A core tenet of inbound marketing1 is creating content that is useful to your market in order to draw them in. Content should build trust and establish you as an authority in your practice area. One way to do it well is by creating a comprehensive legal dictionary for your audience.
Knowledge-Based Services Work Well with Organic Search
Law firms lend themselves well to marketing through organic search because of the knowledge-based orientation of the service. People pay attorneys for their knowledge of the legal system and the time spent conveying it. That knowledge isn’t cheap, so people often go online first to see what they can learn on their own before making contact with a professional.
It can be difficult for consumers to find reputable legal information online. When they do find it, they latch onto it, which can make a firm quite memorable in the searcher’s mind. You can provide small samples of easy-to-digest information in the form of glossary entries intended for people interested in learning more about their legal situations.
The Benefits of a Legal Glossary
Current and prospective clients will love you for providing snippets of free and informative legal information. There are additional benefits to making content like this.
• It works as link-bait2: Like building lists of useful resources or creating humorous posts, a useful resource can help generate organic link building activity for your website.
• It can increase social shares: Whenever people find things that are useful, they tend to share them with others. If you have a plugin on the glossary that makes sharing easy, that’s even better.
• It establishes you as an authority: Assuming your glossary is useful and well-maintained, it establishes your practice as an authority in the area(s) that the glossary covers. In other words, visitors understand that you know your stuff and are more likely to contact you when they need legal help.
The Ehline Online Legal Dictionary
If you are looking for an example of how to do this, Michael Ehline3 of Ehline Law 4has a really nice online dictionary of legal terms5. I’m not an attorney, so I can’t really speak to the content, but as far as the navigation and design goes, it’s very user friendly and well made.
If you make your own glossary, you should include at least two elements similar to those found in Michael’s glossary:
2. A disclaimer at the beginning
In Michael’s example, you can jump around the expansive glossary by clicking on the alphabetized list at the top. You can quickly get back to the beginning using the “back to top” links throughout the page. Users will typically have an idea of what word they are looking for when they come to the page, so having this type of navigation is great.
You know best how words change in regards to the legal system, but make sure you tell your visitors about that. The example on tutorials.ehlinelaw.com6 has the disclaimer located front and center (and you can read it above) so people understand how the information can and cannot be used.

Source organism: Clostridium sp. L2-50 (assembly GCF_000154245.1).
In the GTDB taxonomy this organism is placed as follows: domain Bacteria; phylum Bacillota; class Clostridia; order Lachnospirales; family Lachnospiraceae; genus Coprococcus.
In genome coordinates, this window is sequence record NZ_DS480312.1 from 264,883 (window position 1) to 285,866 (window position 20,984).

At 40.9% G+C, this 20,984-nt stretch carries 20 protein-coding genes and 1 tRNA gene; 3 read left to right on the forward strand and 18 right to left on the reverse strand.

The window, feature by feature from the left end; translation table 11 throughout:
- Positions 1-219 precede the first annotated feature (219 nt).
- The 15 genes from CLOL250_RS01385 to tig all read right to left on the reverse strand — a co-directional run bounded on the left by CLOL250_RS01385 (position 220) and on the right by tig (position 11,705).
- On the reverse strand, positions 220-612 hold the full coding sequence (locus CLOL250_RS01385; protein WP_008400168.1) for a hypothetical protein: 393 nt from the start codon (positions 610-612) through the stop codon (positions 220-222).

When you’re thinking of high-quality content7 to attract people to your site, a glossary is a textbook example of how attorneys can leverage their knowledge for promotion. When you can delight your visitors with useful information, there is a better chance that they will eventually become your clients.
When making link bait, it helps to see what else is out there that is link-worthy and then try to make your version even better. There are a lot of glossaries out there to model yours after. Some are more sophisticated than others but all the glossaries in this post do a good job of being helpful for their target audiences.
Foster LLP based in Calgary has a really great example of a family law term legal directory8. It is easy to read, comprehensive and has built in navigation so users do not have to scroll through lots of definitions to find what they are looking for. The definitions themselves are also very clear and helpful.
Vancouver Community College
The VC Community College took a pretty cool approach to their glossary9 by making it interactive and searchable. It also returns definitions in 9 different languages.
Just type in a legal term that you want to learn more about and the tool returns all applicable definitions. Click on one of the results to see the definition.
Making something with this level of functionality is probably not necessary but if you can do it, more power to you. It can only attract more link activity. One thing you can do is make your glossary bi-lingual or multi-lingual. That would go a long way toward making it more link worthy.
Ontario Attorney General
A simple glossary with a twist is the one put together by The Ministry of the Attorney General of Ontario, CA10. They have a simple search feature on their extensive glossary but the cool thing (whether they intended to do it or not) is that the glossary spans several pages. This type of set up (if done in a particular way) can help increase the number of pages viewed during a single session which sends good signals to Google.